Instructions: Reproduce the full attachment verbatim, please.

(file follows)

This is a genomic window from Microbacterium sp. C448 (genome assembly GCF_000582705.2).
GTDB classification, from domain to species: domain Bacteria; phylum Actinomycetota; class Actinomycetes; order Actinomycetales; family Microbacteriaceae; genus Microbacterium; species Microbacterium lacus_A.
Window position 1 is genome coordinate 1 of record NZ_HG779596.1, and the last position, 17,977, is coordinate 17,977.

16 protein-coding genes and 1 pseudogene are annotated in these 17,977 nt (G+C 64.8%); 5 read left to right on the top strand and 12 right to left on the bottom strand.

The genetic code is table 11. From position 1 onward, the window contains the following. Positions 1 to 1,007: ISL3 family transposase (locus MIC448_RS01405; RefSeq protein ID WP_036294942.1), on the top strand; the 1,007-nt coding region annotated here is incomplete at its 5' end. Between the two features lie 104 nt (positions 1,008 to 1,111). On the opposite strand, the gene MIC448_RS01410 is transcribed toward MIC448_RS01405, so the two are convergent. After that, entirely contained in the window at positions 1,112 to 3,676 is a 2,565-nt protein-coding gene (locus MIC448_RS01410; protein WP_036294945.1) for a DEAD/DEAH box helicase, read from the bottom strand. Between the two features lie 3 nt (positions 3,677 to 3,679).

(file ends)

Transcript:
This is a genomic window from Microbacterium sp. C448 (genome assembly GCF_000582705.2).
GTDB classification, from domain to species: domain Bacteria; phylum Actinomycetota; class Actinomycetes; order Actinomycetales; family Microbacteriaceae; genus Microbacterium; species Microbacterium lacus_A.
Window position 1 is genome coordinate 1 of record NZ_HG779596.1, and the last position, 17,977, is coordinate 17,977.

16 protein-coding genes and 1 pseudogene are annotated in these 17,977 nt (G+C 64.8%); 5 read left to right on the top strand and 12 right to left on the bottom strand.

The genetic code is table 11. From position 1 onward, the window contains the following. Positions 1 to 1,007: ISL3 family transposase (locus MIC448_RS01405; RefSeq protein ID WP_036294942.1), on the top strand; the 1,007-nt coding region annotated here is incomplete at its 5' end. Between the two features lie 104 nt (positions 1,008 to 1,111). On the opposite strand, the gene MIC448_RS01410 is transcribed toward MIC448_RS01405, so the two are convergent. After that, entirely contained in the window at positions 1,112 to 3,676 is a 2,565-nt protein-coding gene (locus MIC448_RS01410; protein WP_036294945.1) for a DEAD/DEAH box helicase, read from the bottom strand. Between the two features lie 3 nt (positions 3,677 to 3,679).